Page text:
#ThursdayDoors to #IndieBooks — Art Deco Doors

Thursday, November 10, 2022

Thursday Doors to Indie Books

Image by Teagan
Image by Teagan

Welcome to my sanctuary.  In this magical place, we can be any-when. Multiple whens might even colide.  My mind is still in the 1920s with “A Peril in Ectoplasm.” When I think of that decade, I also think of all things Art Deco.  That style often makes me think of sleek, highly polished metal.  So, today I’m sharing a few relevant doors. 

The stunning 1935 Bugatti Type 57s Aerolithe featured in my promo image above is actually from later than the setting of my story.  How could I resist though?  Note the intriguing shape of the car’s door.  I found this informative short video. It shows the Bugatti’s door opening, the interior, and even the polished finishing under the hood. It also describes the kind of metal used.

There are a few “regular” metal doors that I’ll share too. Let’s begin in Arizona with the doors to the Cochise County Courthouse in Bisbee, AZ.
doors Cochise County Courthouse Bisbee AZ GoodFreePhotos
I’ve used only royalty-free photos.  Unfortunately, I couldn’t find any information on this bronze door.  However, the detail work is beautiful.
Bronze Art Deco door ShutterStock
Now, up the Pacific coast to the state of Washington.  This time it’s an elevator door.  Can you imagine being in one of those elevators, with that early technology?  I’m not sure whether I’d be fascinated or frightened.  This one is a lobby elevator in the Yakima Larson Building.
Art Deco lobby elevator Yakima Larson Building Washington state Wikimedia
Strap into your armchairs, because now we’re going to Belo Horizonte, Brazil.
Art Deco metal door Belo Horizonte Brazil Shutterstock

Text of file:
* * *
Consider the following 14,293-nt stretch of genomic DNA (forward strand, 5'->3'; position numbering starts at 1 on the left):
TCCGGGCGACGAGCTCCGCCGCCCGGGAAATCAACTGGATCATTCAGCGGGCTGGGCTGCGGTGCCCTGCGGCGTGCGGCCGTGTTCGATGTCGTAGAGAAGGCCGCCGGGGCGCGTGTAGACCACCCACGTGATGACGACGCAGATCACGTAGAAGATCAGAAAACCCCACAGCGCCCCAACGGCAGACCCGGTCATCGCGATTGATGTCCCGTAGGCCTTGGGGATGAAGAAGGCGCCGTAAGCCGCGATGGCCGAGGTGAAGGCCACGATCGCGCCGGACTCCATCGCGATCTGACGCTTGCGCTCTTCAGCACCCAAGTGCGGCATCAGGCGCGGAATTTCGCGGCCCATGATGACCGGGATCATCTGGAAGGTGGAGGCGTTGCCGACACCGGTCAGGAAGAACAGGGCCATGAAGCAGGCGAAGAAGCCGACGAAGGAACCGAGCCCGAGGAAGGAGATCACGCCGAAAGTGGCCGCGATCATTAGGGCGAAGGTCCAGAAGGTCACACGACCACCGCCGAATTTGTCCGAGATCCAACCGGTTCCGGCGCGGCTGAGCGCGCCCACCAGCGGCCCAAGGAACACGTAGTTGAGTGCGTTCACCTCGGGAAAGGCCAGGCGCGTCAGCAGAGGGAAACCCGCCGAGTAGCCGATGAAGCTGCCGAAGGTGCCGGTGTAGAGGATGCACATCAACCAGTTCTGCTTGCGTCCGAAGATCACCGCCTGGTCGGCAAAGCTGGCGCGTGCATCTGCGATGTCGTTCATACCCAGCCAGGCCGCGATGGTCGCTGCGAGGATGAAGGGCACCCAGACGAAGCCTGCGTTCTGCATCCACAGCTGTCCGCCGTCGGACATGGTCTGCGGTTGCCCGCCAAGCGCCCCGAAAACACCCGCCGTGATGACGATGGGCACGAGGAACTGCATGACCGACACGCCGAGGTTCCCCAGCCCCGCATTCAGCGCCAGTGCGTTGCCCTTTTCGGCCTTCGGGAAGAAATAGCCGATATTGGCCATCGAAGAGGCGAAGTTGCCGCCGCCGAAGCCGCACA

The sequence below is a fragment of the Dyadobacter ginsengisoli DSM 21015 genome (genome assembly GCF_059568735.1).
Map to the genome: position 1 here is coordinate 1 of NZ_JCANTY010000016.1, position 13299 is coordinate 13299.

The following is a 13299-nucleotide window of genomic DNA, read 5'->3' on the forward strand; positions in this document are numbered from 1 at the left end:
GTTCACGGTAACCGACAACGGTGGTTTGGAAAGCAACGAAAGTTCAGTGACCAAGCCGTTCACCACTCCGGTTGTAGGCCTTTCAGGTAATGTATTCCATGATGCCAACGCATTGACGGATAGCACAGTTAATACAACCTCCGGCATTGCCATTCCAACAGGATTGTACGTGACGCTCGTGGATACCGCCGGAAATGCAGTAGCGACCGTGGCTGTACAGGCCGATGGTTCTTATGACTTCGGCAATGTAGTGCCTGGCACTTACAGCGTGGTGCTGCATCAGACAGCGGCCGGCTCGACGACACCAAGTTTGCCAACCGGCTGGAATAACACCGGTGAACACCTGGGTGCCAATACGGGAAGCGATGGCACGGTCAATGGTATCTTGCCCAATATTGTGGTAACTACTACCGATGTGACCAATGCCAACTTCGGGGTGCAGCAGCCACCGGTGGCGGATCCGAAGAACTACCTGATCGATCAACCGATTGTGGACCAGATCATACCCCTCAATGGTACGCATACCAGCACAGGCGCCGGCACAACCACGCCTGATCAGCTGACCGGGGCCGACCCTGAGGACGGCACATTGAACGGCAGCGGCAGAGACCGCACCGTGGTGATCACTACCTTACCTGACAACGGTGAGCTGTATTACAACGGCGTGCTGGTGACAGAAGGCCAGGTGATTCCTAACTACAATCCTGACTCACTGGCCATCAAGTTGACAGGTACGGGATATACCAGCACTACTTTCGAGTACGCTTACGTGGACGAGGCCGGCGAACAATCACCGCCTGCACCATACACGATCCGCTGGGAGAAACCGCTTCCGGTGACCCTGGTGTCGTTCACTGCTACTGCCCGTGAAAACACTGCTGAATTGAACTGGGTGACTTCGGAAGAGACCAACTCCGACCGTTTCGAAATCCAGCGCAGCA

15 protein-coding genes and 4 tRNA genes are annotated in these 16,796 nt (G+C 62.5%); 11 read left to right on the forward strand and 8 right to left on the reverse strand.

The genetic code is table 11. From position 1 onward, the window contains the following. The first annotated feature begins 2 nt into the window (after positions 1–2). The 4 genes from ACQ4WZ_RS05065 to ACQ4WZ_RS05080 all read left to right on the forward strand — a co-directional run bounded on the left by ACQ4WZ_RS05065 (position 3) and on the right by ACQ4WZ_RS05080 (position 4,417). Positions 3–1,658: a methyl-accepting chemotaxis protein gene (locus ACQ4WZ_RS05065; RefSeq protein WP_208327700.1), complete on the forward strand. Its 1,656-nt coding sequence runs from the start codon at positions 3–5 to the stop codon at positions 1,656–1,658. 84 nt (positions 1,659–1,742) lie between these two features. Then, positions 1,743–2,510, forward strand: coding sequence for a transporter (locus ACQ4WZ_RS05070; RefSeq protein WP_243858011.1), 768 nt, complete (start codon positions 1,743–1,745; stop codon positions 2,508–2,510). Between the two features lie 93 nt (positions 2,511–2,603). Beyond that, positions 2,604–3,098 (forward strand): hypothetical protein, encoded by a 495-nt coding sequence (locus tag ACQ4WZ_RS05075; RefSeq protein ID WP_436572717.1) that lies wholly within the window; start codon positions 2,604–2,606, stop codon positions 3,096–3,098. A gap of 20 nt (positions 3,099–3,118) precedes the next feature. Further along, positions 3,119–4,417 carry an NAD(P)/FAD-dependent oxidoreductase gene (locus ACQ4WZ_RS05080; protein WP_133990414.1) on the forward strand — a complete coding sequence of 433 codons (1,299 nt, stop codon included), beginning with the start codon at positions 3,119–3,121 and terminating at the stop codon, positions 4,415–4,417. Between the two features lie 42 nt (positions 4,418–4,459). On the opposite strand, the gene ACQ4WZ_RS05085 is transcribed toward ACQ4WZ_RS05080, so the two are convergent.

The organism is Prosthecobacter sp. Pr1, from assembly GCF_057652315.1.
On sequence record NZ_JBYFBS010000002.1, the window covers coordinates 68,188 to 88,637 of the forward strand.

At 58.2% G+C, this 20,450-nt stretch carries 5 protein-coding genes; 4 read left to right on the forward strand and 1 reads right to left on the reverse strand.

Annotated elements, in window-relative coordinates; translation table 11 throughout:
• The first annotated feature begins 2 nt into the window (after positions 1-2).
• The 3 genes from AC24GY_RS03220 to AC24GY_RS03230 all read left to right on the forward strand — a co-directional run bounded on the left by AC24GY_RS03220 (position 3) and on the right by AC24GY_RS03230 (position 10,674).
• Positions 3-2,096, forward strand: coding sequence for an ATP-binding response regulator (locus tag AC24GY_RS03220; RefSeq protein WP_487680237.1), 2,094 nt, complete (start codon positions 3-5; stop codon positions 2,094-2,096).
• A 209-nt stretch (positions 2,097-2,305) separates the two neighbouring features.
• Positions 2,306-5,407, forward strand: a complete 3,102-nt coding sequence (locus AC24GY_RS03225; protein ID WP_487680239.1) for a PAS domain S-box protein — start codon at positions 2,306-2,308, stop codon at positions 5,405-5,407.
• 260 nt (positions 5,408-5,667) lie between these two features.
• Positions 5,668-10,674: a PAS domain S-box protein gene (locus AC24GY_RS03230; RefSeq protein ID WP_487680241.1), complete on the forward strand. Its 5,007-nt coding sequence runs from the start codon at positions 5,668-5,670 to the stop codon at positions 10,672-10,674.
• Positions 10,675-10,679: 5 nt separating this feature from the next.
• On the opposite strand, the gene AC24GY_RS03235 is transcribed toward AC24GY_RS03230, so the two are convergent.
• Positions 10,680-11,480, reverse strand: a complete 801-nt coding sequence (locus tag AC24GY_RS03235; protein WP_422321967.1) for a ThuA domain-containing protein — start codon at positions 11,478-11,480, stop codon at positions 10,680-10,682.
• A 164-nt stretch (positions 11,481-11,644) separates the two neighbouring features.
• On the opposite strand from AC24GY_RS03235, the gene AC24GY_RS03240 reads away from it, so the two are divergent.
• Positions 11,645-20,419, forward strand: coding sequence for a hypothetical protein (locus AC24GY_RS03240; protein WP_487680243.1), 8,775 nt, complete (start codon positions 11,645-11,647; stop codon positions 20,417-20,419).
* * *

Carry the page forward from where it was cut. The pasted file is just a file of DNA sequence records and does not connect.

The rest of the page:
♦ ♦ ♦

I hope you’ll take this armchair tour one step further and join me in the Teagan Zone for my latest novella.  The Bugatti is not in this spooky story, but the characters drive a variety of vehicles, from coral-pink streetcars to a Minerva Towncar, a Chrysler Imperial 80 Convertible, and a rare Daimler Double-Six 50 Corsica Drophead Coupé.

A Peril in Ectoplasm: Just Once More

Cover A Peril in Ectoplasm by Teagan Riordain Geneviene

Seances, a psychic medium, warnings from a ghost, a manipulative fiancé, a woman who can’t go home, an older woman who might lose her job and home, a freakishly strong woman with a soul tie to an evil entity. All these things and people come together in 1920s Coral Gables, Florida.

Universal Purchase Links:

Kindle: relinks.me/B0BJ9N1GBX

Paperback:  relinks.me/B0BJBXGJ7L

♦ ♦ ♦

Thursday Doors is a weekly feature allowing door lovers to come together to admire and share their favorite door photos from around the world. It’s hosted by Dan Antion.  Feel free to join in on the fun by creating your own Thursday Doors post each week and then sharing your link in the comments below, anytime between 12:01 am Thursday morning and Saturday noon (North American eastern time).

2022 Thursday Doors badge by Teagan R. Geneviene

Thanks for opening this door.  Hugs on the wing!


This is a work of fiction.  Characters, names, places, and incidents are either the product of the author’s imagination or are used fictitiously, and any resemblance to actual persons, living or dead, business establishments, locales, or events is entirely coincidental.

Copyright © 2022 by Teagan Ríordáin Geneviene

All rights reserved. 

No part of this work may be reproduced, scanned, or distributed in any printed or electronic form without permission.  Please do not participate in or encourage piracy of copyrighted materials in violation of the author’s rights.

All images are either the property of the author or provided by free sources, unless stated otherwise.